[comment to his brother, Henry Ware Eliot, Jr.]
"Various critics have done me the honour to interpret the poem in terms of criticism of the contemporary world, have considered it, indeed, as an important bit of social criticism. To me it was only the relief of a personal and wholly insignificant grouse against life; it is just a piece of rhythmical grumbling."
[from "Ulysses, Order and Myth," 1922 book review]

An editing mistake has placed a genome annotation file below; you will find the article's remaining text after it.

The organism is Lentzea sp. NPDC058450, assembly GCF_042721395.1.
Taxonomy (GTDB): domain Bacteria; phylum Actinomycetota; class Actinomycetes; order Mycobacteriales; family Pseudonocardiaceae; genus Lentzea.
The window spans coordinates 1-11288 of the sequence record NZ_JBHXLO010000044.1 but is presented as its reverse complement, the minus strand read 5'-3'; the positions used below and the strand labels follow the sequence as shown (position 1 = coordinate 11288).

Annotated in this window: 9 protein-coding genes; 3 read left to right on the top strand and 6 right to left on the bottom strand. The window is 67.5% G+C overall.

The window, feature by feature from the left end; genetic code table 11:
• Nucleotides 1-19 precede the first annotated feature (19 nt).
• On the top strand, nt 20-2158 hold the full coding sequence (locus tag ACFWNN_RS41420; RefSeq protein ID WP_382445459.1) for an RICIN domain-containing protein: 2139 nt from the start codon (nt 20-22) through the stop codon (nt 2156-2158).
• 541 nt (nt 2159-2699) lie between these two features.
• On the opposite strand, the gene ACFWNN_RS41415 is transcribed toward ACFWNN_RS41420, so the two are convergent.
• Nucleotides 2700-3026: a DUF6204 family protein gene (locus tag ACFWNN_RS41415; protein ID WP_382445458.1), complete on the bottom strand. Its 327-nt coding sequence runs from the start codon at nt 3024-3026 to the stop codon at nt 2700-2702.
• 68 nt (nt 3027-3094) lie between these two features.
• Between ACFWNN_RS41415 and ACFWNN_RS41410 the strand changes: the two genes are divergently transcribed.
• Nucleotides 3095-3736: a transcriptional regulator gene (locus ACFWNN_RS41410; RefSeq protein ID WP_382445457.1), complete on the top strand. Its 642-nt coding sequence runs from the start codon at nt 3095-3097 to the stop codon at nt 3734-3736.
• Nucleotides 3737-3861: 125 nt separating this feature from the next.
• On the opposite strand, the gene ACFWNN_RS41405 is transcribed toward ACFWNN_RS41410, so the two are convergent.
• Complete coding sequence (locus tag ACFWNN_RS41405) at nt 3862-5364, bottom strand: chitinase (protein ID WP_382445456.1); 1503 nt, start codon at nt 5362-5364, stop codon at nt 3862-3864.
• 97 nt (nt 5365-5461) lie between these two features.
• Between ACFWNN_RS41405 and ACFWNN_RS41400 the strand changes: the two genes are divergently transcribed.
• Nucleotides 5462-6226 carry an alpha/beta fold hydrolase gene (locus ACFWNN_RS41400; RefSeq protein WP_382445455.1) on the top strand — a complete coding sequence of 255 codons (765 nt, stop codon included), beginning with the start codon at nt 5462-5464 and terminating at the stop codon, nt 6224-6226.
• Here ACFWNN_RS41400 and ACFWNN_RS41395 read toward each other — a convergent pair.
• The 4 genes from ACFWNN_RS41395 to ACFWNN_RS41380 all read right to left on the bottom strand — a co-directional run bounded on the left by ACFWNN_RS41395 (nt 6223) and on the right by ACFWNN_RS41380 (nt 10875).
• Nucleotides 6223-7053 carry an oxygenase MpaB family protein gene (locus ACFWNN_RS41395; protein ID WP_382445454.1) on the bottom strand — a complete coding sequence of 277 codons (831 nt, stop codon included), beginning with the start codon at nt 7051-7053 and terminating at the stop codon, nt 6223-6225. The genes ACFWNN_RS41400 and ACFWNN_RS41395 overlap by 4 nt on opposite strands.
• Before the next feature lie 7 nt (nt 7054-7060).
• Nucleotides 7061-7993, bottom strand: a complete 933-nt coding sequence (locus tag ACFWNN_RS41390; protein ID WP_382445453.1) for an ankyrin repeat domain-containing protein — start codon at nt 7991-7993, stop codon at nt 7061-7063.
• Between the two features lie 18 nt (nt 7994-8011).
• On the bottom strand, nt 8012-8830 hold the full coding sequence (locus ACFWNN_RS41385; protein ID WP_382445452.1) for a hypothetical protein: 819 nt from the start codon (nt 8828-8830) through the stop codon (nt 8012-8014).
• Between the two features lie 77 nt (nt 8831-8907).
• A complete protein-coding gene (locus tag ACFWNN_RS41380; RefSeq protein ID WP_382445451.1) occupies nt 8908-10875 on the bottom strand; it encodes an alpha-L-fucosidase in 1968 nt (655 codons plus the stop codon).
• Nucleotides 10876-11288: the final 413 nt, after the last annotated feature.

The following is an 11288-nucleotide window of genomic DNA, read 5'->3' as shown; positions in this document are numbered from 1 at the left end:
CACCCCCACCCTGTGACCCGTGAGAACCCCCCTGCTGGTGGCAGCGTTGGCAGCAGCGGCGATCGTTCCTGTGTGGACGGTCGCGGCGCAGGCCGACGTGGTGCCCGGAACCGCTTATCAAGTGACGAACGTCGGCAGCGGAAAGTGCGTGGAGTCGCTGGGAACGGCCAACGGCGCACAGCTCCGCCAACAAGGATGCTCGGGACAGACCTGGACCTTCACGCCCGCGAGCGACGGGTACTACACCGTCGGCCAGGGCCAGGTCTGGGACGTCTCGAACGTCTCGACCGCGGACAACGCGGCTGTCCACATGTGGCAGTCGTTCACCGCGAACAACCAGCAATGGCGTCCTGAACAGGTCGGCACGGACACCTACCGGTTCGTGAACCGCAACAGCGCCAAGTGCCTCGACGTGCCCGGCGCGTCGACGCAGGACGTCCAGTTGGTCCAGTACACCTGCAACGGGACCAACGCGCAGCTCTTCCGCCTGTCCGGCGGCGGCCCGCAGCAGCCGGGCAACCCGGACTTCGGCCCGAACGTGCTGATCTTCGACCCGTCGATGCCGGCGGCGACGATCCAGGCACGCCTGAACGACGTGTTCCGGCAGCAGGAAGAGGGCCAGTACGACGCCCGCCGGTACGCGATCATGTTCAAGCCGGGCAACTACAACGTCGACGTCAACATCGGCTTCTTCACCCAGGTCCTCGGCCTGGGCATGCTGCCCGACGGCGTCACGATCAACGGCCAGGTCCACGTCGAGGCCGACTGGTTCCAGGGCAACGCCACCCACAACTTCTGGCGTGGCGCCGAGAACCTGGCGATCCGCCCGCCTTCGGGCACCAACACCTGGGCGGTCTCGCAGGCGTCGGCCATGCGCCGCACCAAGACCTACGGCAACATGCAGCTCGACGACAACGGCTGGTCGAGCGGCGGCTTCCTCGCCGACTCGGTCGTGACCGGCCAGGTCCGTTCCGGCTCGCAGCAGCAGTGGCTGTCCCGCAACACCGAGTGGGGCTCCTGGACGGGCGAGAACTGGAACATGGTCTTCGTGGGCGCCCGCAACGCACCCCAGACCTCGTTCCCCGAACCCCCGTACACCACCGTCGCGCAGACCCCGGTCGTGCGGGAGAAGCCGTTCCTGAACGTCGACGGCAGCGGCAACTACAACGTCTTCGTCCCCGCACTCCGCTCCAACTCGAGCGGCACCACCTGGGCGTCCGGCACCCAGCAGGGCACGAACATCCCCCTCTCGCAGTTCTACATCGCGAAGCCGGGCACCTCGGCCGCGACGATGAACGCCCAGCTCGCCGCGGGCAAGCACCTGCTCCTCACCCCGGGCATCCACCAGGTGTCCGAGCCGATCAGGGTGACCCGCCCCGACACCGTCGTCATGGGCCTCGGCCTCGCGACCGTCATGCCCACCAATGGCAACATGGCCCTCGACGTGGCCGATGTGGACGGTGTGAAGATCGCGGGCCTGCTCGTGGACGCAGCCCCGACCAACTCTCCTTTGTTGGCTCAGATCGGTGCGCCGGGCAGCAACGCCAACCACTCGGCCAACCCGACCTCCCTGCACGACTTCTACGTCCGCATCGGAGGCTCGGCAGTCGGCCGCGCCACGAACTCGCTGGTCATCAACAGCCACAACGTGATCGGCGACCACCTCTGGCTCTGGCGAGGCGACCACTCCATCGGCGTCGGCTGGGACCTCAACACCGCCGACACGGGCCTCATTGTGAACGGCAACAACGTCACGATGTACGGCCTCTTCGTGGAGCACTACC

"In using the myth, in manipulating a continuous parallel between contemporaneity and antiquity, Mr. Joyce is pursuing a method which others must pursue after him. . . . They will not be imitators, any more than the scientist who uses the discoveries of an Einstein in pursuing his own, independent, further investigations. It is simply a way of controlling, of ordering, of giving a shape and a signficance to the immense panoroma of futility and anarchy which is contemporary history. . . . Instead of narrative method, we may now use the mythical method. It is, I seriously believe, a step toward making the modern world possible in art."